In the Public Agenda report cited above, 54% of respondents said they would be unlikely to vote for a political candidate who is “open about not believing in God.” In a 1999 Gallup poll, only 49% of Americans say they would vote for a presidential candidate who is an atheist — compared to 59% willing to vote for a homosexual candidate and over 90% professing willingness to vote for a female, Jewish, or Black candidate. Farkas et al. conclude that atheists and others who profess no religion provide a “glaring exception” to the general rule of increasing social tolerance over the last thirty years of the 20th century, and that they remain the one minority group about which Americans will still openly express negative attitudes.

I don’t really understand this prejudice. In postmodern, relativistic times such as these, where just about anything “may be ‘true’ for you”, there remains a surprising suspicion of atheists even from those who have thoroughly rejected “organized religion”. That being the case, Dawkins advice to atheists that they come out of the closet, that they allow themselves to be known and thereby disabuse others of unwarranted fears, is important and timely. I sympathize with those who, in so doing, will experience the disappointment or even rejection of their parents as they feel compelled to “leave the faith”. This difficult experience, of course, is not unique to atheists, but common to most who discard their families’ traditions, whether they be political, cultural, or religious. Though in my opinion freedom of conscience in America is almost entirely unconstrained, that is not to say that there will not be social consequences amongst family, friends, and associates.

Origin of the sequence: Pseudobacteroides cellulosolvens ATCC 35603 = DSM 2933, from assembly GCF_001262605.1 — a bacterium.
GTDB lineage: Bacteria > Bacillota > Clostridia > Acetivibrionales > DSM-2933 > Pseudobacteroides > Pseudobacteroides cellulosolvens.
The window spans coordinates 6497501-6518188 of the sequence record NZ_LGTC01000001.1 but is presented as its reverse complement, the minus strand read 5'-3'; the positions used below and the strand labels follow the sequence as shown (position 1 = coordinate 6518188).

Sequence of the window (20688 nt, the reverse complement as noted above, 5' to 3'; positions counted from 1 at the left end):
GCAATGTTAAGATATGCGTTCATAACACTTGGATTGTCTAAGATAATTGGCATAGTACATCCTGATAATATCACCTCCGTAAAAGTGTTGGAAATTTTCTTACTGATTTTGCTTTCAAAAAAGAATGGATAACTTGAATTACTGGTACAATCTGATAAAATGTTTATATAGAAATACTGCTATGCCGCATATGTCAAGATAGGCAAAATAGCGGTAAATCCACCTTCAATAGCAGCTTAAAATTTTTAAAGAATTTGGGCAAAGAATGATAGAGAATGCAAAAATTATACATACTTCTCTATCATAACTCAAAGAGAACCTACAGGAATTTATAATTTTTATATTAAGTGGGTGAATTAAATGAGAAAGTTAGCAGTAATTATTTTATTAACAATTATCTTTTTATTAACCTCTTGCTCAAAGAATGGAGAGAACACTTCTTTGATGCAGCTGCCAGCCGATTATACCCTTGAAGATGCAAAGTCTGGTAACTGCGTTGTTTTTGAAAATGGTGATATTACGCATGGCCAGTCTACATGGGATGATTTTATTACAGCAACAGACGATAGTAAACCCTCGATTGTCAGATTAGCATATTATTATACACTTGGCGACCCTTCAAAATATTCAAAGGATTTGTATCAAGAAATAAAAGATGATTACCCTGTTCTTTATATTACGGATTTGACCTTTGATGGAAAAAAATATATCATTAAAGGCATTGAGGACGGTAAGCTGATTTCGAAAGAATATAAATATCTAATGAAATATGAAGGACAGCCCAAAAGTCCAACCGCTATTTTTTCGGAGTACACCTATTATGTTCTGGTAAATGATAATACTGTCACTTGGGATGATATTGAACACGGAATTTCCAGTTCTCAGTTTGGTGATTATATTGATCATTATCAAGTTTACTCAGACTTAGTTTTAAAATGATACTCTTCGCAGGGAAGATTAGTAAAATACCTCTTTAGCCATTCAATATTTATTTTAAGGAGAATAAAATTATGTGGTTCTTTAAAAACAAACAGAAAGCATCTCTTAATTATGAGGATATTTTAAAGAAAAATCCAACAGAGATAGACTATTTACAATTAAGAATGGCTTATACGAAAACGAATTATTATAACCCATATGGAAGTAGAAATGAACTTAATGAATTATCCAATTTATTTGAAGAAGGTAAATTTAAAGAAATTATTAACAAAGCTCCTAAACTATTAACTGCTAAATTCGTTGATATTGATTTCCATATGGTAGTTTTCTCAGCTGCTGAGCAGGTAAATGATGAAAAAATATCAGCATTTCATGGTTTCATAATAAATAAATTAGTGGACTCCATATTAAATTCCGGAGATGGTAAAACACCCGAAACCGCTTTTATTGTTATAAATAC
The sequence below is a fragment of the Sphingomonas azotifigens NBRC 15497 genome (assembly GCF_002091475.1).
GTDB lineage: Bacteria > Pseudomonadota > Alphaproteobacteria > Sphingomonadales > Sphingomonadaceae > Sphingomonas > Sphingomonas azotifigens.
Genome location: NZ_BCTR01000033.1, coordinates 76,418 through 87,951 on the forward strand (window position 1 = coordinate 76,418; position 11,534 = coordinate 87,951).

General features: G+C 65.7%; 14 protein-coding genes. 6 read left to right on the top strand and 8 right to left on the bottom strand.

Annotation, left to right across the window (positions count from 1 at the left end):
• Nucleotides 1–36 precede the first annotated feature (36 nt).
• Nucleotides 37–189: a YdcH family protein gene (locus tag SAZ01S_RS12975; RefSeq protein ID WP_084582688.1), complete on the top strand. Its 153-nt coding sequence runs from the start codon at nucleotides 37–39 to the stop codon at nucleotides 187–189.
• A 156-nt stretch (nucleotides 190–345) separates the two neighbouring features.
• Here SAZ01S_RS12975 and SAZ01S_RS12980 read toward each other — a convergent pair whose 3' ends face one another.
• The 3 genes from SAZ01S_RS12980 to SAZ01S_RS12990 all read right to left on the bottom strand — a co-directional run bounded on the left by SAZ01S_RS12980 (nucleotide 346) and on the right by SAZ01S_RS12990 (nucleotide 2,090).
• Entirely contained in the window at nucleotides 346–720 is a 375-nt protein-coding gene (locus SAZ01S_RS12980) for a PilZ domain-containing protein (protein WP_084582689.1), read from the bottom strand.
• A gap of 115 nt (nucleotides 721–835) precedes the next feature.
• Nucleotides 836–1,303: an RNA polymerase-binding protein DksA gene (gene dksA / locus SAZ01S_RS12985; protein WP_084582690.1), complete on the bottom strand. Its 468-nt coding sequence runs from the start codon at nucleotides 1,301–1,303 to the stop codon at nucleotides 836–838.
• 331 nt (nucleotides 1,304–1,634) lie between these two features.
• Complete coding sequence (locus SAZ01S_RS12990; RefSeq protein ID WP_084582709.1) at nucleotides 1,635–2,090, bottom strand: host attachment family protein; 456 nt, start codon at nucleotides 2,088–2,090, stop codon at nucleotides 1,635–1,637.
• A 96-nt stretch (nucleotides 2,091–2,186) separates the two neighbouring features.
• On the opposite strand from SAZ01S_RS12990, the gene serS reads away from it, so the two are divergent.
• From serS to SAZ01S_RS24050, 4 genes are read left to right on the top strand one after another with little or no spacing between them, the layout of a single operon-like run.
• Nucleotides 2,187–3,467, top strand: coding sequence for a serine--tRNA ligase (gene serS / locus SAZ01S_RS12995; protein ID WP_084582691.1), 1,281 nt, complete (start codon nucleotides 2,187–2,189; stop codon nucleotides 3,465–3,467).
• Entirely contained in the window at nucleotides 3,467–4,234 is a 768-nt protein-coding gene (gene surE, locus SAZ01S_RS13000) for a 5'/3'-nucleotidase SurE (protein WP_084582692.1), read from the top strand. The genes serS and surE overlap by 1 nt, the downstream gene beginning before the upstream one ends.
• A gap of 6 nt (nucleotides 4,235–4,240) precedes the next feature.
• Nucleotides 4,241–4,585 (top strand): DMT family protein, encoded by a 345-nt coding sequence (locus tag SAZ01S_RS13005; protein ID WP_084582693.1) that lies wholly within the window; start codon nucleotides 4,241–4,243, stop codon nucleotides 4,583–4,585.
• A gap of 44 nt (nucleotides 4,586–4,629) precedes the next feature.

Be of good courage.


1 Alvin Plantinga notes: “Dawkins has written his book, he says, partly to encourage timorous atheists to come out of the closet. He and Dennett both appear to think it requires considerable courage to attack religion these days; says Dennett, ‘I risk a fist to the face or worse. Yet I persist.’ Apparently atheism has its own heroes of the faith — at any rate its own self-styled heroes. Here it’s not easy to take them seriously; religion-bashing in the current Western academy is about as dangerous as endorsing the party’s candidate at a Republican rally.” “The Dawkins Confusion” at (March 1, 2007).

2 After a 1993 debate between William Lane Craig and Frank Zindler, Rob Sherman of American Atheists addressed a couple questions to the mostly Christian audience at Willow Creek church. He prefaced his question with the observation that “discrimination against atheists is pervasive in our nation”, evidenced by civic organizations that prohibit felons and atheists from membership. Even worse, “in state after state in this country atheists are specifically prohibited by law from holding any government job, testifying in court, serving as a juror, or even serving as a notary public.” In 1961, the U.S. Supreme Court ruled against such laws requiring belief in God in Torcaso v. Watkins, so it’s unclear to me to what extent this problem persists. Still, Sherman asks: 1) “Would you support congress adopting civil rights legislation that would guarantee that atheists are treated the same as any other citizen?” 2) “Would you reelect a legislator who supported civil rights legislation for atheists?” To the first question, roughly equal murmurs of both “yes” and “no” were audible. To the second question, the verbal nays are noticeably louder. I am astonished that Americans, that Christians, could object in principle to equal rights irrespective of ideology, but their indefensible reaction is in accord with the Public Agenda report. I am hopeful that with some clarification, most Christians would accede, and if not, Christian leaders and thinkers have an urgent task at hand. And, indeed, in Mark Mittelberg’s response to Sherman, he makes this point. “If we’re talking about fair treatment of atheists, I think we as a church would agree with some of the points he’s making. In fact this church has as part of its credo that all people matter, regardless of gender, race, or belief system. I could even show you some bible verses along those lines.”

3 Also see Bo Scoffield’s “Atheists are Beautiful: A Religious Person Defends Atheism” (June 13th, 2010).